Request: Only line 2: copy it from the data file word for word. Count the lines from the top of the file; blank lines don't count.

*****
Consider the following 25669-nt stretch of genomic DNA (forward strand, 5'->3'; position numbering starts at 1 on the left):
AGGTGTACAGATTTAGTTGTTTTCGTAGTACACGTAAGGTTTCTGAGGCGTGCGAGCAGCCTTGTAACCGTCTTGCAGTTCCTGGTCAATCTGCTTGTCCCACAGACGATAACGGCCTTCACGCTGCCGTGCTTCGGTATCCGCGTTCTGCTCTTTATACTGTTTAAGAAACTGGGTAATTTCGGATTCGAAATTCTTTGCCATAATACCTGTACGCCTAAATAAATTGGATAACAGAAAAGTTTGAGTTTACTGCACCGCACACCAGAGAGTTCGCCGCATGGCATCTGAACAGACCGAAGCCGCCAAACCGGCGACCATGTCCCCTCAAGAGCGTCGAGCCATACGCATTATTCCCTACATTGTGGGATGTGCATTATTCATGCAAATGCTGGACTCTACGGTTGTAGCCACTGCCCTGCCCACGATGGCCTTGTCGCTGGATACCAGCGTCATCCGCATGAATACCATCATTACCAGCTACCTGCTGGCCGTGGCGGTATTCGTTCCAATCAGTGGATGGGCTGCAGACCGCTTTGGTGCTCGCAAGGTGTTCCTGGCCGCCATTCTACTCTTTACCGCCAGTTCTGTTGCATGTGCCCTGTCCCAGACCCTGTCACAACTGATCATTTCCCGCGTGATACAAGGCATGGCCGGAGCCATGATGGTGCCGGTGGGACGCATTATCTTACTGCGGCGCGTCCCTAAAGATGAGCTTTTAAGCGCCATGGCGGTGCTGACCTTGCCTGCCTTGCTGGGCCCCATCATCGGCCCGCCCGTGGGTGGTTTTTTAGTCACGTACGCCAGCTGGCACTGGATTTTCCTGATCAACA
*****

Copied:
AGGTGTACAGATTTAGTTGTTTTCGTAGTACACGTAAGGTTTCTGAGGCGTGCGAGCAGCCTTGTAACCGTCTTGCAGTTCCTGGTCAATCTGCTTGTCCCACAGACGATAACGGCCTTCACGCTGCCGTGCTTCGGTATCCGCGTTCTGCTCTTTATACTGTTTAAGAAACTGGGTAATTTCGGATTCGAAATTCTTTGCCATAATACCTGTACGCCTAAATAAATTGGATAACAGAAAAGTTTGAGTTTACTGCACCGCACACCAGAGAGTTCGCCGCATGGCATCTGAACAGACCGAAGCCGCCAAACCGGCGACCATGTCCCCTCAAGAGCGTCGAGCCATACGCATTATTCCCTACATTGTGGGATGTGCATTATTCATGCAAATGCTGGACTCTACGGTTGTAGCCACTGCCCTGCCCACGATGGCCTTGTCGCTGGATACCAGCGTCATCCGCATGAATACCATCATTACCAGCTACCTGCTGGCCGTGGCGGTATTCGTTCCAATCAGTGGATGGGCTGCAGACCGCTTTGGTGCTCGCAAGGTGTTCCTGGCCGCCATTCTACTCTTTACCGCCAGTTCTGTTGCATGTGCCCTGTCCCAGACCCTGTCACAACTGATCATTTCCCGCGTGATACAAGGCATGGCCGGAGCCATGATGGTGCCGGTGGGACGCATTATCTTACTGCGGCGCGTCCCTAAAGATGAGCTTTTAAGCGCCATGGCGGTGCTGACCTTGCCTGCCTTGCTGGGCCCCATCATCGGCCCGCCCGTGGGTGGTTTTTTAGTCACGTACGCCAGCTGGCACTGGATTTTCCTGATCAACA